Food for thought regarding clothing and gear for Walkabout
Remember that in the wilderness whatever you bring in comes out with you. The more stuff you bring the heavier your pack will be. This is not a trip to be concerned about making a fashion statement or not wearing the same thing twice. I hiked in a pair of thrift store green wool pants and cotton T-shirts for many years. I’ve learned a few tricks since then but don’t stress about looking cool. We will all be dirty, so get used to it. Don’t be afraid to call or email us with questions or concerns.
When packing you should be thinking about three layers: 1) base, 2) insulation and 3) water
- Your base layer should be something made from synthetic fibers, polyester, at the lest 50 poly/50 cotton. This layer helps pull moisture away from your body to keep you cool when you’re working hard on the trail and warm in cool conditions.
- The insulation layers’ job is to keep you warm in cold conditions. A pull-over or zip-up fleece jacket is a great option. A wool sweater is good option as well. A cotton sweatshirt is NOT a good option.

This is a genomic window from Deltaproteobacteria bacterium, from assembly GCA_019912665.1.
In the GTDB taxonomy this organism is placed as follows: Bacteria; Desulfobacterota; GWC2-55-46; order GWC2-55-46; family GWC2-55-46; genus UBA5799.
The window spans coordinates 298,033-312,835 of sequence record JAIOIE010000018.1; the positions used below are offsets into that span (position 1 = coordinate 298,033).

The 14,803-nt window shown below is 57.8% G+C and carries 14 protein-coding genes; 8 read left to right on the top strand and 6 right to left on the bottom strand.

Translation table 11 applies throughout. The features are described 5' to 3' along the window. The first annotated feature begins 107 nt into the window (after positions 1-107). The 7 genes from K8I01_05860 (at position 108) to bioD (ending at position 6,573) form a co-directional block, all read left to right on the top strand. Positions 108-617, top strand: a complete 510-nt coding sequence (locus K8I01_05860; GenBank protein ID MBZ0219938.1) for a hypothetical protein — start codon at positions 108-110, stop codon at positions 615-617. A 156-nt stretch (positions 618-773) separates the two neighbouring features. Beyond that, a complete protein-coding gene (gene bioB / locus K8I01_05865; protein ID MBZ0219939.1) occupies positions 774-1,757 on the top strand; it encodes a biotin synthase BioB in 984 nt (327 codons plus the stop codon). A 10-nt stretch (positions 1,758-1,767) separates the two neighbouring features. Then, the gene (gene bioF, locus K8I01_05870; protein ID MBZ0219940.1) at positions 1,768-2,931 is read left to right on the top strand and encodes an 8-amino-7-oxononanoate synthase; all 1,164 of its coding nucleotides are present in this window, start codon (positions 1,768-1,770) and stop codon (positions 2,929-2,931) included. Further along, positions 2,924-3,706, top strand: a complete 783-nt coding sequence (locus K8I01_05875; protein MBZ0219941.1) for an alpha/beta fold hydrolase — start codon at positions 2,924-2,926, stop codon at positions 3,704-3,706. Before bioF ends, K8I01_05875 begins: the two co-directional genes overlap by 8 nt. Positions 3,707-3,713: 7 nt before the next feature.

- Your wind and water layer needs to be ready to take on the variety of unexpected weather conditions on Walkabout, including wind, rain, light rain, heavy rain and snow. Also made of synthetic materials, rain gear needs to repel rain and block wind. Rain gear can also be very expensive. In 2000 the Gore company lost their exclusive patent so there are many less expensive Gore-Tex –like jackets and pants available; they just don’t say Gore-Tex. You don’t have to drop $300 on a new jacket. See if some one will loan you one or find an inexpensive alternative to REI. A non-plastic poncho is a good option as well.
There is a saying in the backcountry that “Cotton Kills.” Though extreme, cotton could “kill” you and your group's experience when you get wet. Cotton feels great to wear when dry but loses its insulating qualities when wet. It absorbs many times its weight in water, wicks perspiration very poorly, and takes a very long time to dry. Look for clothing made from wool, polyester, polypropylene, nylon, or spandex. Check Target, Walmart, Marshall’s, T.J. Maxx, outlet stores, or thrift shops for clothing. Also, look at these online stores for deals:
A general rule of thumb regarding how much clothing to bring is you should be able to wear all of the clothes you bring at once (minus underwear and socks). You might have to do this if we encounter cold weather conditions, so test it out prior to your first cold night in the backcountry.
Contact Jonathan Morell with gear questions at email@example.com
Be Smart. Plan Ahead. Be Prepared.